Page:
LONDON (Reuters) - Saif al Islam, the son of Libya's leader Muammar Gaddafi, said on Thursday there was no need for any foreign role in ending Libya's crisis when asked about a mediation offer by Venezuela.
Saif said in an interview with Sky News that he had not heard about the offer by Venezuelan President Hugo Chavez, but added: "We have to say thank you ... but we are able and capable enough to solve our issues by our own people ... ourselves. There is no need for any foreign intervention."
"...They are our friends, we respect them, we like them, but they are far away. They have no idea about Libya. Libya is in the Middle East and North Africa. Venezuela is in Central America. We appreciate this."
Saif said he had not spoken to his father on Thursday, but on Wednesday had discussed "many things" including the crisis.
Analysts are skeptical Chavez, who like Gaddafi casts himself as an anti-imperial revolutionary and has visited him in Libya six times, can bring any immediate end to fighting in Libya.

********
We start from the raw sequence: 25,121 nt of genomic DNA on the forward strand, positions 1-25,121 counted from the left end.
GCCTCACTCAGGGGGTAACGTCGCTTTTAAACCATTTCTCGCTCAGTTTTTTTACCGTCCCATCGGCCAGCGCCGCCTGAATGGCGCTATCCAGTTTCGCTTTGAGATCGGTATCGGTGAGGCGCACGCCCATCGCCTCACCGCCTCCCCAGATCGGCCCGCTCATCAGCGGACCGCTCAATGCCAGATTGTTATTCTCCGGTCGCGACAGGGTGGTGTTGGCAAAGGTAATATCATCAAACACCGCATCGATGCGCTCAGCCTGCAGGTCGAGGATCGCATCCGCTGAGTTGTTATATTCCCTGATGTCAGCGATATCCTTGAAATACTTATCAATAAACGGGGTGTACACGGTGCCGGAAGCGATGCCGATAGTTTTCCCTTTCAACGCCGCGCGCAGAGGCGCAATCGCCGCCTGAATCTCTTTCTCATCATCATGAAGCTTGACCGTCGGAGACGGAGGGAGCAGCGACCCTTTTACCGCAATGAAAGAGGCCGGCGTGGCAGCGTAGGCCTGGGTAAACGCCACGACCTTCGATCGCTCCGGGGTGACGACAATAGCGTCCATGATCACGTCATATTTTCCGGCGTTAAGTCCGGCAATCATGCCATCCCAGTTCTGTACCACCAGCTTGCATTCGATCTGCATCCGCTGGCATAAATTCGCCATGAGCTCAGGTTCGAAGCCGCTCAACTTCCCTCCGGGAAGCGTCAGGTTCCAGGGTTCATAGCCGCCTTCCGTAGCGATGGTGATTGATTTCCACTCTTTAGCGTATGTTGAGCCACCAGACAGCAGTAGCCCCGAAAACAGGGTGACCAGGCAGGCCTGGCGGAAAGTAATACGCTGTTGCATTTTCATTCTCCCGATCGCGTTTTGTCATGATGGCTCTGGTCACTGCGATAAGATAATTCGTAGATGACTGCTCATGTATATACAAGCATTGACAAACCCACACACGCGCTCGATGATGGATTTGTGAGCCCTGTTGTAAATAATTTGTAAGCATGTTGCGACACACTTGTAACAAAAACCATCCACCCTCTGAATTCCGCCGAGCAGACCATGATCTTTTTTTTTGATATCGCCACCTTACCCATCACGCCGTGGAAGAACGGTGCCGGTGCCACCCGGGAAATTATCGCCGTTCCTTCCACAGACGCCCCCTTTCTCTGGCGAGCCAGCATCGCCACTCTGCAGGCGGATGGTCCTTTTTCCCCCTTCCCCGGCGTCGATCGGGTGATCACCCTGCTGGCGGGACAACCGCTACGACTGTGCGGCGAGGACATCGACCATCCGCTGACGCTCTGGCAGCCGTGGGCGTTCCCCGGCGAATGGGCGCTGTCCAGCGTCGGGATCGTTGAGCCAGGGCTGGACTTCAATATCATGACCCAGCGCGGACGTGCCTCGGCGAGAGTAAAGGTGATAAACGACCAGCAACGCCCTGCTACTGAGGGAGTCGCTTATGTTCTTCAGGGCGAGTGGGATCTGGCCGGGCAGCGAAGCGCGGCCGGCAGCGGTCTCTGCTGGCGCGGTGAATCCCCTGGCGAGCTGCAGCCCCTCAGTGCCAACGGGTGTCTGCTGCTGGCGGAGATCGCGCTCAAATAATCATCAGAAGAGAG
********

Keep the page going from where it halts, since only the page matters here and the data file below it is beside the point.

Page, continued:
Venezuela's Information Minister Andres Izarra said Venezuela's foreign minister spoke on Thursday with his Libyan counterpart, who confirmed that Gaddafi's government supported the idea of an international commission.
Izarra said the Arab League had shown interest in Chavez's proposal to send an international commission to talk with both sides in Libya.
But the chairman of the rebel National Libyan Council rejected the concept of talks with Gaddafi. Arab League President Amr Moussa told Reuters the Chavez plan was only under consideration and that it was up to Venezuela to release more details of its substance.
(Writing by Avril Ormsby; Editing by Diana Abdallah)